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Ch. 6 - A Science of Good and Evil 
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Post Ch. 6 - A Science of Good and Evil
Ch. 6 - A Science of Good and Evil


Please use this thread to discuss Chapter 6 - A Science of Good and Evil. You're also free to create and use your own threads.




Wed Mar 29, 2006 12:49 am
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Post Re: Ch. 6 - A Science of Good and Evil
I've been shaking my head in disbelief throughout most of what I've read so far, taking notes up to about p.31. There's so many individual things that I disagree with or have problems with that I decided to drop my pencil and skim through the rest of the book to see if it gets any better. Besides, Mad and Mal4mac have been making some of my arguments better than what I've written in my notes so far.

Then I came across this little gem on p.203: "We cannot let our qualms over collateral damage paralyze us because our enemies know no such qualms."

And later: "It seems certain that collateral damage, of various sorts, will be a part of our future for many years to come."

He is telling his readers that we must accept the killings of innocent people, that we will be doing this for many years to come, (get used to it?).

What makes his statements any better than what can be selectively taken from the text of the Bible or the Quran? What makes Harris any less dangerous than Osama bin laden or Pat Robertson or Ann Coulter?




Tue Apr 04, 2006 10:15 am
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Post Re: Ch. 6 - A Science of Good and Evil
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What makes Harris any less dangerous than Osama bin laden or Pat Robertson or Ann Coulter?
Osama bin Laden actually targets innocent people, whereas Harris is saying that sometimes innocent people will die when we are targeting the not-so-innocent.




Tue Apr 04, 2006 10:20 am
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Post Re: Ch. 6 - A Science of Good and Evil
In civilized countries there is a difference between intentional wrong-doing and accidental wrong-doing. Both are bad, but the former is considered worse than the later.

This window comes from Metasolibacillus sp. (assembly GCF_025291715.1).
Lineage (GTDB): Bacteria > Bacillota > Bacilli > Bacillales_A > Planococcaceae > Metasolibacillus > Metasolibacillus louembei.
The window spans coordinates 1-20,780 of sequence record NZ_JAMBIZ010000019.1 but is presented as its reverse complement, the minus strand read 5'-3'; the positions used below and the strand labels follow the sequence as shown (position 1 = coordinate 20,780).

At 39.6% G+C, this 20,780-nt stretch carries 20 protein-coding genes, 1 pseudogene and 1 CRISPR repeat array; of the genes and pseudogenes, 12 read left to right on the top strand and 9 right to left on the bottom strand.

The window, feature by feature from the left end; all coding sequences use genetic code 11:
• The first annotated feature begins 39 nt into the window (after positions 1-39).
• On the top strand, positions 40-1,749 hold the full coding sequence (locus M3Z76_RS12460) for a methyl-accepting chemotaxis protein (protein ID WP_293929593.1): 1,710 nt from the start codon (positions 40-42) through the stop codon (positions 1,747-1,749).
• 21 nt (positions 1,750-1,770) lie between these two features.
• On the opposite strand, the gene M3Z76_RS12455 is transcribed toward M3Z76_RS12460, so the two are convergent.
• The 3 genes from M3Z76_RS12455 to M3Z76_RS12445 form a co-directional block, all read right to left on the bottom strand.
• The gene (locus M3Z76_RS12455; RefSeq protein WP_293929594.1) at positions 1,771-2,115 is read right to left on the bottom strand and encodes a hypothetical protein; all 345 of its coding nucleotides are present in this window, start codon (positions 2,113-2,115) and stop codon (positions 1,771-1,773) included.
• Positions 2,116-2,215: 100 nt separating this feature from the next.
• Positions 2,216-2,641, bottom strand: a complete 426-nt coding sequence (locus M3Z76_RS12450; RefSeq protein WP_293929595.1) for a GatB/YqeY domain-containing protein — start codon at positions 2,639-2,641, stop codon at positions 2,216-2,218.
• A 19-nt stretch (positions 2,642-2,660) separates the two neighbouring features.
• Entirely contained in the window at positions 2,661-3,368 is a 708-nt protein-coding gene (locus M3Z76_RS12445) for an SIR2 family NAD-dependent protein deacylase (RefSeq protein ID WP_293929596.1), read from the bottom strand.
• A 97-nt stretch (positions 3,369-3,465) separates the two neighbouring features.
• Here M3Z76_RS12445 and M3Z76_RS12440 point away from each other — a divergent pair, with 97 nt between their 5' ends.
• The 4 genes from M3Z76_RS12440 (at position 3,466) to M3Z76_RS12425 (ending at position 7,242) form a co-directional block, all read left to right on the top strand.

If you're hunting with your buddy and you accidentally fire a round into his ass you're definitely guilty of a bad thing. But if you purposely aim at his backside and squeeze off a round you've now stepped up to a much more severe crime. We punish each level of crime differently, much the same as we do for manslaughter and 1st degree murder.

I agree that it is horrific when innocent people die, and I am by no means advocating we lob bombs indiscriminately and nonchalantly, but we're now facing a new type of enemy than ever before. Our enemies hide in mosques and live among the "innocents." And they do not distinguish between soldier and civilian when it comes to who they consider their enemies. We're all infidels and deserve to be slaughtered. Facing an enemy with such a vision makes for a rather messy situation. While we want to hold ourselves to a higher standard we still must pursue these terrorists before they attack again. The whole thing is messy and ugly and a direct result of their holy book instructing them to deal harshly with unbelievers. And this is what Harris is trying to get across, in my opinion.




Tue Apr 04, 2006 10:31 am
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Post Re: Ch. 6 - A Science of Good and Evil
But I have heard some of the comments Ann Coulter has made and want it understood that most conservatives don't agree with her extreme views. I know I don't.




Tue Apr 04, 2006 10:33 am
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Post Re: Ch. 6 - A Science of Good and Evil
p. 194 -- "... if we are willing to act in a way that guarantees the misery and death of some considerable number of innocent children, why spare the rod with suspected terrorists?"

Is Harris trying to make the case that since we're willing to accept "collateral damage," then we should accept the torture of suspected terrorists?

Note that Harris is the one who uses the word "suspected" (terrorists). So he's part of the crowd who believes that the US should torture people who aren't terrorists at all.

This guy is taking us backwards, not forwards.

He does it again on p. 197: "if we are willing to drop bombs, or even risk that pistol rounds might go astray, we should be willing to torture a certain class of criminal suspects and military prisoners; ..."

Again, the key word here is "suspected."




Tue Apr 04, 2006 11:19 am
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Post Re: Ch. 6 - A Science of Good and Evil
I'm not even to Chapter 6 yet. ::75




Tue Apr 04, 2006 11:42 am
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Post Re: Ch. 6 - A Science of Good and Evil